The notorious Henry Rollins is a lot of things but don’t call him an artist. Since fronting the nonconformist punk band Black Flag, he’s transformed a random collection of exploits into a distinguished assemblage of creative triumphs; actor, author, radio host, poet, historian, motivational speaker and punk rock legend. For Rollins, it’s just what he does, not who he is.
“For me, it’s work, whatever I am up to at the time. I am not an artist on any level. I just do stuff,” he says. “Whatever I am doing at the moment is the preferred medium. I am about 50 shows into a 150 show run. So, that’s what I’m all about until the shows are over.
Rollins brings his “talking show” to Jacksonville with a Sept. 9 appearance at the Ponte Vedra Concert Hall (www.pvconcerthall.com). He talked to EU Jacksonville about the current political climate and the importance of telling stories.
On this tour, fans can expect Rollins to riff on state of the union with anecdotes on his latest L.A. experiences to the perspective gained from his global travels. His live talking shows have developed a reputation as energetic, witty and often angry and humorous commentary. Having performed countless shows around the world over the last 35 years, this tour marks Rollins’ first US spoken word tour since 2012.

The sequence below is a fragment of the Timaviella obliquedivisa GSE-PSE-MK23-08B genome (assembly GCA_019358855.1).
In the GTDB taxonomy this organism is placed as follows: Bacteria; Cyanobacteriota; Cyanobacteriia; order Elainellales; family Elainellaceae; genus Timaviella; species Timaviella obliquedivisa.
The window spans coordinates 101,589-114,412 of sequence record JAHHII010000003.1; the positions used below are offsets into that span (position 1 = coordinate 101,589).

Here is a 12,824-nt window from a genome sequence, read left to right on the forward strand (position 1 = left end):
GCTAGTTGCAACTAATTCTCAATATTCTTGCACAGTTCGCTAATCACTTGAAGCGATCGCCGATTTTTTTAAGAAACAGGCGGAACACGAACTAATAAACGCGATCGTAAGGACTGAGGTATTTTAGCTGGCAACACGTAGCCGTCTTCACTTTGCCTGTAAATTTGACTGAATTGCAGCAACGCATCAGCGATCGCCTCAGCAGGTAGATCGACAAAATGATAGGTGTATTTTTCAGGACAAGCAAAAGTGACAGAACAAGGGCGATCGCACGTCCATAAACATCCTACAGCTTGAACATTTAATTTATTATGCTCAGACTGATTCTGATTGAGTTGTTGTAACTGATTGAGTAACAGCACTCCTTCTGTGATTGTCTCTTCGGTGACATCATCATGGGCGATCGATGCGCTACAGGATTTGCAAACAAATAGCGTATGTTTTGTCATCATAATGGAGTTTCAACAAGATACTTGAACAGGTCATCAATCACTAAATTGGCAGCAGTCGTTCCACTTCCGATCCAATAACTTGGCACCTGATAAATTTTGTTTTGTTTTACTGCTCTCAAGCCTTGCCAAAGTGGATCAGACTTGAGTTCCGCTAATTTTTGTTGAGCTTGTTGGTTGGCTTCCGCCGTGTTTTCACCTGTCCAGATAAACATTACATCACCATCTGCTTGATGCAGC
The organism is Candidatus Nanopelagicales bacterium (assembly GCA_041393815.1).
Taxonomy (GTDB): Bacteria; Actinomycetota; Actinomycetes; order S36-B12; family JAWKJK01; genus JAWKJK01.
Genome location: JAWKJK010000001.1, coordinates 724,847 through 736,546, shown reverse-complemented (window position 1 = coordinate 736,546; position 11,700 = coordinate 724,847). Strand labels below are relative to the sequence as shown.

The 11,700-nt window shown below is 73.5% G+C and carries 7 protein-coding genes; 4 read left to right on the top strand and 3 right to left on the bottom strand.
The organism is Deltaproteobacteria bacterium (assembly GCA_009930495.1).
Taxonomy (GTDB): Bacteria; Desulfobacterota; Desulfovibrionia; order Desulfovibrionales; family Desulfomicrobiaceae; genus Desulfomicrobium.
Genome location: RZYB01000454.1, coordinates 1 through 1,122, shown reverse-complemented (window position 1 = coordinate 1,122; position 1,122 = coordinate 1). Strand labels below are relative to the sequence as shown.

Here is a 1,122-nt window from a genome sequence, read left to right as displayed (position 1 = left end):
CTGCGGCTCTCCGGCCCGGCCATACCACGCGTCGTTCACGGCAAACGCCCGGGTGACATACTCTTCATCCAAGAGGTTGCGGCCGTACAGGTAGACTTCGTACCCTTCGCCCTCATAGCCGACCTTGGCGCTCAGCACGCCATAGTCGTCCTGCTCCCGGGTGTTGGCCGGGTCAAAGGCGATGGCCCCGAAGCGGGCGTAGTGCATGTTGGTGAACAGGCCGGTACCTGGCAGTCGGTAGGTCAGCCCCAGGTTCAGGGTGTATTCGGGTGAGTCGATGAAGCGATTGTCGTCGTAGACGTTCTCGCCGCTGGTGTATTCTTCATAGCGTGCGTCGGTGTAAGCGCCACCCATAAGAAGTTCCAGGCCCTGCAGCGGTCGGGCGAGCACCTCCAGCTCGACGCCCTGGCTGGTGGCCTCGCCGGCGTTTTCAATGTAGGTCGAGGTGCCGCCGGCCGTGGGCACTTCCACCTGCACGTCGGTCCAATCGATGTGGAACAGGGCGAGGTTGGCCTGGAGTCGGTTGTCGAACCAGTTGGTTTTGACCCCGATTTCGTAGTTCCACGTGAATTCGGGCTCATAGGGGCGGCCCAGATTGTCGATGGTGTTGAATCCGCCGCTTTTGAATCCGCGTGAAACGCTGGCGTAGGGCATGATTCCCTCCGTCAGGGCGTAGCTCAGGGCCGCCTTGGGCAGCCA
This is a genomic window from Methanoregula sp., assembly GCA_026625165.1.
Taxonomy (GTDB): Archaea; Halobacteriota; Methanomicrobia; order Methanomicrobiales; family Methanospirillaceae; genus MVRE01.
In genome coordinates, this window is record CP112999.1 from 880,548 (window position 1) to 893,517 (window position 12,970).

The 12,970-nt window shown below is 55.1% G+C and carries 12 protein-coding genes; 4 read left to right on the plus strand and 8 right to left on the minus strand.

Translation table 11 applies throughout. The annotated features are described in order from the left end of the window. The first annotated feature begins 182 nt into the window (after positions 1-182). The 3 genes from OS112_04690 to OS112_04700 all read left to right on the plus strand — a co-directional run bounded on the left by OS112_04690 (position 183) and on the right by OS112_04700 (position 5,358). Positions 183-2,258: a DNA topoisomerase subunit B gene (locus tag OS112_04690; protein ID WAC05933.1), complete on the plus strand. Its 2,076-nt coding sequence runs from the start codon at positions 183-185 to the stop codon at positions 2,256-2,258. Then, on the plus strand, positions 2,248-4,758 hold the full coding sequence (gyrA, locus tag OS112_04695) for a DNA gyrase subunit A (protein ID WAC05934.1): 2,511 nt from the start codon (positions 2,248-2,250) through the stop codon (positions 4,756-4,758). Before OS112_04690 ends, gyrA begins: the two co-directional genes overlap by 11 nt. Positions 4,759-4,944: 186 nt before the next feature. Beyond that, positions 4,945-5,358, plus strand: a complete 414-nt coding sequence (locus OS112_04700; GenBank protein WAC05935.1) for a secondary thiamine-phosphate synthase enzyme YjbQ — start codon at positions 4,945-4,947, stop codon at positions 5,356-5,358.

Rollins says he was drawn to spoken word as an outlet for storytelling and a method to disseminate information to a large volume of people at a time. He is a vocal proponent of various social issues and Rollins uses his stage time to editorialize on those he finds the most challenging ranging from education, healthcare and immigration. He also shares stories of life on the road and his experiences travelling abroad.
“Living on the road gave me a lot of stories and things I learned from being out there. The talking shows are a perfect environment to work with this information. I talk about whatever I encounter out there that I think should be brought up. It’s mostly that which impacts me. Poverty, the effects of climate change, wars, water shortages,” Rollins says. “Religion doesn’t play much into my world. I spend a lot of time in countries where it is a big deal, like Muslim countries, but it’s not an interesting topic to me.”